Exit interview questions and how to answer them

Exit interview questions and how to answer them
Jobstreet content teamupdated on 22 February, 2024
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If you're leaving your current job, your employer might want to ask you some exit interview questions. These questions differ from a job interview. Your current workplace ​is looking for​​​ honest employee feedback about your time working with the company. ​To navigate this, we have shared ​​what to say in an exit interview, explain​ed​ the best practices for how to conduct an exit interview, and describe​d​ some of the best exit interview questions along with how to answer them. We'll cover these topics: 

What are exit interviews? 

You may wonder, “What is an exit interview?” The purpose of exit interviews is for departing employees to provide companies with honest feedback and opinions about the workplace. These questions can cover a wide range of topics, such as your job, supervisor, and the company. A manager usually conducts the interview​, but an HR representative could be handling it as well​. ​The goal is to gain insights into your work experience and if it led to your decision to leave the company. ​Your answers may help guide improvements to the workplace environment.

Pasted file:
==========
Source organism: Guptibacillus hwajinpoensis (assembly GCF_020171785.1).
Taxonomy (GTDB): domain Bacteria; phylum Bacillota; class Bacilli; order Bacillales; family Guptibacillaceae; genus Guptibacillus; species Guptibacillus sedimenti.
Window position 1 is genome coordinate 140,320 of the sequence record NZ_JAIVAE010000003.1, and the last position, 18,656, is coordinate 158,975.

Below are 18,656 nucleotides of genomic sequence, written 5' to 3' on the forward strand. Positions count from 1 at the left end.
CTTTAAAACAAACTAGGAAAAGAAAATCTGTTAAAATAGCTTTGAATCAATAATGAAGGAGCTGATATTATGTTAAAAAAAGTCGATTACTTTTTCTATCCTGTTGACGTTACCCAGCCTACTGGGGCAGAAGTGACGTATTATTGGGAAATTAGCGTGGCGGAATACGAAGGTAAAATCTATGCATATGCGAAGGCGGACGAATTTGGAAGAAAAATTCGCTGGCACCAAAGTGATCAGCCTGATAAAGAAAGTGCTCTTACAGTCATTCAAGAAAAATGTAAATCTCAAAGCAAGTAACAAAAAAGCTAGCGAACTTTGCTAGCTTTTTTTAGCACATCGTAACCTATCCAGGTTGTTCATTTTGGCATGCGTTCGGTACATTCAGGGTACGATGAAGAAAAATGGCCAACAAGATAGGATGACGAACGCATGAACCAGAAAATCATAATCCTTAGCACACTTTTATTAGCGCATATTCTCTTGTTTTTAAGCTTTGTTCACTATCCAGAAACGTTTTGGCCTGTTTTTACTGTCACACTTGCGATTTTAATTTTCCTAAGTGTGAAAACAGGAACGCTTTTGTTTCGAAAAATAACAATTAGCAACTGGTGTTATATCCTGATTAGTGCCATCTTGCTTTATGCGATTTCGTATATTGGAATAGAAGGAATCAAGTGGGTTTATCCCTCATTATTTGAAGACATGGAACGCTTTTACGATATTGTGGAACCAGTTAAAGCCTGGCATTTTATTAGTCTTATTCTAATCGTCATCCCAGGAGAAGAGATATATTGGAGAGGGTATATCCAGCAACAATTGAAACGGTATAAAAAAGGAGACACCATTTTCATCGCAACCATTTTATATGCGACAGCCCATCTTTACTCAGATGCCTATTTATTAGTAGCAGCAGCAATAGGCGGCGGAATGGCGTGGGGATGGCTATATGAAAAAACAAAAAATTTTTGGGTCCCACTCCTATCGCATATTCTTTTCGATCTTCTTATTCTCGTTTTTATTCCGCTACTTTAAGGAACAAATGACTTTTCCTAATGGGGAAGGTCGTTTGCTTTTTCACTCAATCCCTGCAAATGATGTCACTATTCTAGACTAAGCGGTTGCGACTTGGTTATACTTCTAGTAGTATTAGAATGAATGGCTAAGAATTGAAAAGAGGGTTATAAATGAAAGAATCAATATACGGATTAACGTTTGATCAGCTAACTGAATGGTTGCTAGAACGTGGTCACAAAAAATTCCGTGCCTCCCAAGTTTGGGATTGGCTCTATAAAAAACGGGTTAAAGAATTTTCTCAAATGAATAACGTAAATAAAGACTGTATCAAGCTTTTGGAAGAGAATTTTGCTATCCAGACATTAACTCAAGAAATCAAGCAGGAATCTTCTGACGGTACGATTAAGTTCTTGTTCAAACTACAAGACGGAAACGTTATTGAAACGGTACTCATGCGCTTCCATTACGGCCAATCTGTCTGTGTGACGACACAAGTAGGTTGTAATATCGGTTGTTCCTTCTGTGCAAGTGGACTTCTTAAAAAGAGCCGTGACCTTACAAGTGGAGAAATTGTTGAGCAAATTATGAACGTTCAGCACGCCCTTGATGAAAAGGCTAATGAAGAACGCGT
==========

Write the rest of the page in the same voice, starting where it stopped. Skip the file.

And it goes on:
Here's a list of topics that interviewers usually cover during employee exit interviews in most workplaces: 

  • Why did you choose to leave the workplace? 
  • How was your experience working here? 
  • Did you receive frequent or constructive feedback on your performance? 
  • Did you receive enough training for your role in the workplace? 
  • What would make this a better place to work? 

Why are exit interviews important?  

Your exit interview answers may be pivotal for your employer, especially if you've been working with them for a long time. Here's a list of benefits that exit interviews may provide to employers and the workplace: 

Provides feedback 

The exit interview process provides your employer with honest feedback without needing to conduct investigations. They can gain valuable insight by asking you about your experiences and opinions of current employees.  

Improves the company 

Whether you've worked at a company for a couple of weeks or several years, you may still be able to provide valuable insights. No one knows the work environment better than the employees. Your employer can use your knowledge to improve the workplace, and they can appreciate your positive feedback, too.